On a gorgeous Indian summer day this week, I could not resist going fishing. No friend, no grandson -- just me. I needed some private time, and I was convinced that I would get it because there was no one at the pond except me and a few ducks -- at least for a short while.
After I had a couple of nice bass in the boat, I heard a rattling sound, and a truck pulling a trailer and boat came into sight. The driver got out, launched the boat, picked up one rod and reel and a small paper sack that contained only three plastic worms -- all the same color.
He proceeded to cast a very large plastic worm to the edge of the water and retrieved the lure very fast. The pond has deep banks on one side and very shallow and sloping banks on the other. He fished the entire sloping bank, which took about 10 minutes. It should have taken at least half an hour. Then he turned the boat around and began to fish back the way he had come -- and against the wind.
Since he had seen me catch two more bass and he had caught none, he looked longingly at my side of the pond. I had four bass and only needed one more, so I invited him over, telling him that this time of year that if the bass are along the shoreline, they will be on the deep banks, not the shallow ones.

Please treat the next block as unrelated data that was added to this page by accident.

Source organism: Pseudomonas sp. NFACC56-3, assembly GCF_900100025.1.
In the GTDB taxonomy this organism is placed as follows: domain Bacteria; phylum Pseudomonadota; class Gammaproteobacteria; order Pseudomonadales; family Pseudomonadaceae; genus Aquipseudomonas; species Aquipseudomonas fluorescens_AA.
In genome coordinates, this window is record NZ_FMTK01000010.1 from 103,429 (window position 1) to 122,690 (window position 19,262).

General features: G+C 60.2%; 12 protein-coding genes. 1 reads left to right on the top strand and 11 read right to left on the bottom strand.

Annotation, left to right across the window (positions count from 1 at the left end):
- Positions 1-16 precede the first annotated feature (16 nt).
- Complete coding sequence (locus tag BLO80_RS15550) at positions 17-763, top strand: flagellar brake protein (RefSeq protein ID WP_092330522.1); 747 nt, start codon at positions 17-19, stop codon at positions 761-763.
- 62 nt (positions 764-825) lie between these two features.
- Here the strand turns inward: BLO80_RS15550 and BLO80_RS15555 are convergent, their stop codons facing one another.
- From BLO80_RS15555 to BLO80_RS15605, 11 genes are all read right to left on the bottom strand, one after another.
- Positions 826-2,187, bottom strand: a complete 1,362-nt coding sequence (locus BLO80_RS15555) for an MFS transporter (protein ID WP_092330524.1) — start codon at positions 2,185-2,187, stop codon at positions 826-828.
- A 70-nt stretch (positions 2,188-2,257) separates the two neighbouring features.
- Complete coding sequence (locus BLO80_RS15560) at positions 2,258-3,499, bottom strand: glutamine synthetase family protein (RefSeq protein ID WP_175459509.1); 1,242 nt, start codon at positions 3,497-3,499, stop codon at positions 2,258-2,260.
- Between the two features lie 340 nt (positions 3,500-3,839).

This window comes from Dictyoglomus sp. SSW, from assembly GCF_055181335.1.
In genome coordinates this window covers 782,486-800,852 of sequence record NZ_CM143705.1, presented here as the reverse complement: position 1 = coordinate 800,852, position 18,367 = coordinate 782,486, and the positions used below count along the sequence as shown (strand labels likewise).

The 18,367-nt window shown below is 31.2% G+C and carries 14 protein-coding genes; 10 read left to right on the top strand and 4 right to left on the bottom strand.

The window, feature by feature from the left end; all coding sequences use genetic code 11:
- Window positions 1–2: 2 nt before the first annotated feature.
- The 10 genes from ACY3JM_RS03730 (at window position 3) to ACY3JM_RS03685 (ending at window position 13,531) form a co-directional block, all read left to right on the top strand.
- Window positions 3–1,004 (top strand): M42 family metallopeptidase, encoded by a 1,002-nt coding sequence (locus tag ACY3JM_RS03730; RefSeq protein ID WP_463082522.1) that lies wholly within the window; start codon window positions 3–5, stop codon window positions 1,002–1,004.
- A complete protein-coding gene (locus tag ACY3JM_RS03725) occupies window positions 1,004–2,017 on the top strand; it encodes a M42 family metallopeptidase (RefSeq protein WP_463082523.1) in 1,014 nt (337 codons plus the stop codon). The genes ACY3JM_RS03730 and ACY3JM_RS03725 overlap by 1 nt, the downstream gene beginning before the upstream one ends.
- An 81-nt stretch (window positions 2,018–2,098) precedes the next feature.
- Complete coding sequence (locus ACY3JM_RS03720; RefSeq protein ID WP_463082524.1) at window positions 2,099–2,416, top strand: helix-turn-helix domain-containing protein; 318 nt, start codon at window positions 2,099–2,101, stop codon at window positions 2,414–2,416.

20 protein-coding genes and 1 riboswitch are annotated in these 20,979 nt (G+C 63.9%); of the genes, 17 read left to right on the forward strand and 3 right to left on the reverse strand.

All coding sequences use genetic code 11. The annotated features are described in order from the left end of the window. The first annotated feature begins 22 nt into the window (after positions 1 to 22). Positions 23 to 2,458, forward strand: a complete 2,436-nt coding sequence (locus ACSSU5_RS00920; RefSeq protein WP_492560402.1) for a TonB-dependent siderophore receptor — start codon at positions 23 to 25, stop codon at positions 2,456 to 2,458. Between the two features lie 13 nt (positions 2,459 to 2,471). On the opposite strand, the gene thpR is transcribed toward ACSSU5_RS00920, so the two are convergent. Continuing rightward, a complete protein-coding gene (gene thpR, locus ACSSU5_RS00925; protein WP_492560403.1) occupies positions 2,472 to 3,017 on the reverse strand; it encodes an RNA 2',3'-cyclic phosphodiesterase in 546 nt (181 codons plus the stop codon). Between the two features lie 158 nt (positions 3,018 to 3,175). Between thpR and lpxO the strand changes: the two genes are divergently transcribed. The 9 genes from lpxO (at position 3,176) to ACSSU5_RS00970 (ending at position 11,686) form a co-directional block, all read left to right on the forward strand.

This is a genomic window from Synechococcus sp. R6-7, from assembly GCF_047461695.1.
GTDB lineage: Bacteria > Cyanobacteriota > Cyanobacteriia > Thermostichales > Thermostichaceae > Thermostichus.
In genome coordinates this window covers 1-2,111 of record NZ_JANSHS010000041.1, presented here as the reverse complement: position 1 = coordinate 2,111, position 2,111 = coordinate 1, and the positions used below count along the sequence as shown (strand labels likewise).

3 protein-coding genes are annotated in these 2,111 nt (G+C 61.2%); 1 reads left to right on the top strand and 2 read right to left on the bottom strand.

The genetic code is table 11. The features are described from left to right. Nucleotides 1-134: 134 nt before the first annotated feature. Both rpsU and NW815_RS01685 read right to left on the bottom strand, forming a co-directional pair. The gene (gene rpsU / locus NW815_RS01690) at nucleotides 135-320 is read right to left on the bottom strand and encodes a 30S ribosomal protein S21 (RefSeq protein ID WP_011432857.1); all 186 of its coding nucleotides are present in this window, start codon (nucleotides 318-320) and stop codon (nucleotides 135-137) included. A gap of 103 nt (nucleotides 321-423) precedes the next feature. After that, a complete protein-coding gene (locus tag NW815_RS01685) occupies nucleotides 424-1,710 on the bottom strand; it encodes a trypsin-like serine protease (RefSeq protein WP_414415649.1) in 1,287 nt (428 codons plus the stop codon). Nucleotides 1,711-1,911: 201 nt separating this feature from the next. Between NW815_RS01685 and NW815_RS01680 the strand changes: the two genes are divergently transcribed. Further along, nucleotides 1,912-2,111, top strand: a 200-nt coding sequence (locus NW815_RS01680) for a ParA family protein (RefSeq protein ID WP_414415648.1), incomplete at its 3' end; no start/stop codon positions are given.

He thanked me and began to fling a nine-inch plastic worm with a half-ounce bullet weight on it. This would have been a great summer rig for very deep water, but he wasn’t going to do well with it here, even though, at my advice, he slowed down a bit.
After 20 minutes I had caught two more, releasing one of them. My new friend had nothing. I wasn’t about to offer any more free advice unless he asked, so he finally asked what I was using. I told him it was a Wacky Worm. He looked at it and said, “It sure looks wacky, and that’s a fact. You got any more of them?”
I rigged his rod with a four-inch Wacky Worm on a #3 short-shank hook, spent five minutes showing him how to use it, and in the next 20 minutes he caught three respectable bass.
He recognized me from my writing in this publication and said, “Wow, it’s nice to be fishing with a celebrity. Now I’m gonna fish with you the rest of the day and try to learn something.”
I hate it when they do that, especially when I had gone there for some quiet personal time. I told him that -- as nice as I knew how. He apologized and said he had access to another pond that was known for bass so big that they would break fishing lines.
He’s going to take me there next week, and if the pond is as good as he claims, I might have found a new friend -- one who knows how to use a Wacky Worm.
Emory Josey is a freelance writer who has a weekly column. Send questions for him to The Telegraph, P.O. Box 4167, Macon, Ga., 31208-4167, or e-mail him at firstname.lastname@example.org